I have black mold algae causing damage on my roof. Will my homeowners policy cover the costs associated with it?

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Asked September 3, 2013

1 Answer

The roof of the dwelling is covered against a number of perils, but is not covered against everything that could damage it. Additionally, insurance regulations vary from one state to another, and what is covered in one location may be excluded in another, or even by a different insurer. The most common response from insurers is that mold on your roof is not covered, but your policy may be different.

Insurance companies consider keeping the roof clear of debris is being part of normal home maintenance, and that means they can deny a claim for mold on the roof under the grounds of negligence on the part of the homeowner. Typically, roof mold begins to grow in valleys and corners where old leaves have built up. If the roof is cleaned off regularly to remove any debris that may have collected, the risk of having mold is much lower.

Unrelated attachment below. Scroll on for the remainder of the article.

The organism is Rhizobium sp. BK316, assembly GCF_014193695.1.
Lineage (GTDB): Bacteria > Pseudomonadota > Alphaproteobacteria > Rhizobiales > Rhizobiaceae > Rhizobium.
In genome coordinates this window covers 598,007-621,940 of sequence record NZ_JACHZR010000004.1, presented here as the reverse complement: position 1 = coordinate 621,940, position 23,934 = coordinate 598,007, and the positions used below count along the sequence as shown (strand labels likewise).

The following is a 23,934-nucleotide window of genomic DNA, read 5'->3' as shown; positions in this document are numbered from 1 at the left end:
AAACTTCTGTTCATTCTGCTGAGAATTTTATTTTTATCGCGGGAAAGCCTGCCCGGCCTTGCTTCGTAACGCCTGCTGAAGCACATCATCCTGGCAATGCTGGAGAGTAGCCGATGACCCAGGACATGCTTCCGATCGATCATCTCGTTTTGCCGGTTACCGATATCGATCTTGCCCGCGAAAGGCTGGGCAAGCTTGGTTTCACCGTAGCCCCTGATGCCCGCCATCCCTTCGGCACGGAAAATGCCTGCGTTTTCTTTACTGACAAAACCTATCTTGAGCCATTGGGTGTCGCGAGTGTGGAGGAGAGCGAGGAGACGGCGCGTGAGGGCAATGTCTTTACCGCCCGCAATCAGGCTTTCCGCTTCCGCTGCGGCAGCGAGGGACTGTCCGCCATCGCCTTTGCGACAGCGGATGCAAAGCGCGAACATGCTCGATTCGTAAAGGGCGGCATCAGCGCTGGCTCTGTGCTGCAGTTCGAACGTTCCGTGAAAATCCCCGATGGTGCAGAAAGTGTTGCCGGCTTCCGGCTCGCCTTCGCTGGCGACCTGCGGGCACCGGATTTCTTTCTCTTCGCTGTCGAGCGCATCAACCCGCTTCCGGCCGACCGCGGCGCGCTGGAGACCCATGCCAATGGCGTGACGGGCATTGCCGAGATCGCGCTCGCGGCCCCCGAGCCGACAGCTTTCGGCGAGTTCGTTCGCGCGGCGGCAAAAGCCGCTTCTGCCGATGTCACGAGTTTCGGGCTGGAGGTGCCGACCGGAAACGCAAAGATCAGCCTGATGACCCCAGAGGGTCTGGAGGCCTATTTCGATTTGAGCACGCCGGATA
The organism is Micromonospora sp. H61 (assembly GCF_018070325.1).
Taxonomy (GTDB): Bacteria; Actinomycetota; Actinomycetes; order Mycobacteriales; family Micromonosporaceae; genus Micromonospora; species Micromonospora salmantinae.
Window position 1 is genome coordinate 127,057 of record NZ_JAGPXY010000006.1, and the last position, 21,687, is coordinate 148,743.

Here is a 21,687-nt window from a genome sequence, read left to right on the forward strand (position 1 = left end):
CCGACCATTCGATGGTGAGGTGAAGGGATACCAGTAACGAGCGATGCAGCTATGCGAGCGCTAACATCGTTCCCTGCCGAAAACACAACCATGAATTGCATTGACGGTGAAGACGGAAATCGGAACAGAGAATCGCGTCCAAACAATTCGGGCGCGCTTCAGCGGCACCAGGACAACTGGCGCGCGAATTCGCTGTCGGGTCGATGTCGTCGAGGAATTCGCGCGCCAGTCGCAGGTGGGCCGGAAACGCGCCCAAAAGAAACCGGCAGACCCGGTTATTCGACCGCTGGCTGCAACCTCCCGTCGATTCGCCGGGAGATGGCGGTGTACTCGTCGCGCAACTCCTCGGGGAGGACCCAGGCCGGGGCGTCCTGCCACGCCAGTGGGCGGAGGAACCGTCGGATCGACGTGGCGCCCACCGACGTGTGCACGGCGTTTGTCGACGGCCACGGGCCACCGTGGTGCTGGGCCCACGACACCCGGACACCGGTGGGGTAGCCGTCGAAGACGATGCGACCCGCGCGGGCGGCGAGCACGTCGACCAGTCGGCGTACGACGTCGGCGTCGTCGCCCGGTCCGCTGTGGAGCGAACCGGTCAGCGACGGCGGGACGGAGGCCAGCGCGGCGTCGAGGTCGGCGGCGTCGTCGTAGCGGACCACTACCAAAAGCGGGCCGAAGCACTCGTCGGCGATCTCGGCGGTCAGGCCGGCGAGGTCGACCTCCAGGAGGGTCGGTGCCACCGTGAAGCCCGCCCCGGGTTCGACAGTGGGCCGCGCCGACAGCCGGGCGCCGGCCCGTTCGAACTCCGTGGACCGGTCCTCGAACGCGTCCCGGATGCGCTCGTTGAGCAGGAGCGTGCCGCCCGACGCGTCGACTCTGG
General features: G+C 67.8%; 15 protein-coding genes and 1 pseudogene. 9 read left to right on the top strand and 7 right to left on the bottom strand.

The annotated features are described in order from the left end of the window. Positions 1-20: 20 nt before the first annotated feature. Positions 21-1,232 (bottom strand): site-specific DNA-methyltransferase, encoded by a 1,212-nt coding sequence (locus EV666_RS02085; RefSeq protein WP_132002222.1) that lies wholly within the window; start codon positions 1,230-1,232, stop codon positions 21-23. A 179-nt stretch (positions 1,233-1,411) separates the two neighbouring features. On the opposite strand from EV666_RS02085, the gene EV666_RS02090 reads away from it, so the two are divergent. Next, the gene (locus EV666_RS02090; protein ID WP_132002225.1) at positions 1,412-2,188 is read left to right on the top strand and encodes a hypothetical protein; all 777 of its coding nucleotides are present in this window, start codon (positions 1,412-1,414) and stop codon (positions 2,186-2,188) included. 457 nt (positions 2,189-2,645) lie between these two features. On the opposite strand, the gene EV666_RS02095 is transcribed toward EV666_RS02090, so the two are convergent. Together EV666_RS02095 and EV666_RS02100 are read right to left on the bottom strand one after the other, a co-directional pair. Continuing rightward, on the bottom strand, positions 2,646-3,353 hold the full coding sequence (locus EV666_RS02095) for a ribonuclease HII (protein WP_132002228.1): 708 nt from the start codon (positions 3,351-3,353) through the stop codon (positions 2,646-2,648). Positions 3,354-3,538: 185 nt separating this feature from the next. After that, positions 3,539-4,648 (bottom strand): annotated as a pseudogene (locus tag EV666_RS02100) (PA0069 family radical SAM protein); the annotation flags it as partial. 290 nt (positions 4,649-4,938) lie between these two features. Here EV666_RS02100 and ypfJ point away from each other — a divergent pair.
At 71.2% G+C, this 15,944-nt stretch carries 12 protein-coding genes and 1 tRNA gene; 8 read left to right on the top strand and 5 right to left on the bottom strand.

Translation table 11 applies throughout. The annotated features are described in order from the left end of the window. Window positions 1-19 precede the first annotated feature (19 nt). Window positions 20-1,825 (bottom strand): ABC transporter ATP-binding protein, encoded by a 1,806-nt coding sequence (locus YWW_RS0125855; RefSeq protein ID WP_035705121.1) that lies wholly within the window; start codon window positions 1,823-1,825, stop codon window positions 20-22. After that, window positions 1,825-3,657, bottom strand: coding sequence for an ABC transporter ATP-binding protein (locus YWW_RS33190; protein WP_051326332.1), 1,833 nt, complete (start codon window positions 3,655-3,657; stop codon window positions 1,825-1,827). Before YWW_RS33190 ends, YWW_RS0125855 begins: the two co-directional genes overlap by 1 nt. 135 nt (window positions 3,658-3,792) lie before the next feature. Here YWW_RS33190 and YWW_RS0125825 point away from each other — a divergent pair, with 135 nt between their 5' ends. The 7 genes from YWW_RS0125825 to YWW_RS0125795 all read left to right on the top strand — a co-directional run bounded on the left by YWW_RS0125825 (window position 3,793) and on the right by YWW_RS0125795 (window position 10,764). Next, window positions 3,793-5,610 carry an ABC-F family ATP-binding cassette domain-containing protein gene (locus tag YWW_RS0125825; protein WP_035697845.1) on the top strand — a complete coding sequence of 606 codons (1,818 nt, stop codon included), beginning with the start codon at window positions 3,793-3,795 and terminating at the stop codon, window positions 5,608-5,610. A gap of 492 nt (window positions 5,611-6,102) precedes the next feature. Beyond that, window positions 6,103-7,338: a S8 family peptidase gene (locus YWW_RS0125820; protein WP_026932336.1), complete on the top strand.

In contrast, if a tree limb fell on your roof during a severe storm, the damage that it caused would be covered, because wind damage is a covered peril in most standard home policies. However, if the limb that fell is obviously a dead branch that has been waiting to fall for some time, you could be faced with the same denial as for black roof mold, and under the same grounds. As the homeowner, you are responsible for taking reasonable steps to keep the home in good condition and safe from incidental hazards.

Even if your homeowner's policy does cover roof mold, you may want to give the situation some careful thought before you file a claim. If the deductible for the repairs is not much greater than the cost of the full repair job, paying for the project out of pocket could save you from higher insurance rates farther down the road. And it isn't just your home insurance that could rise, because there is a national database of loss claims, and the file is examined every time you apply for new coverage.

Answered September 3, 2013 by Anonymous

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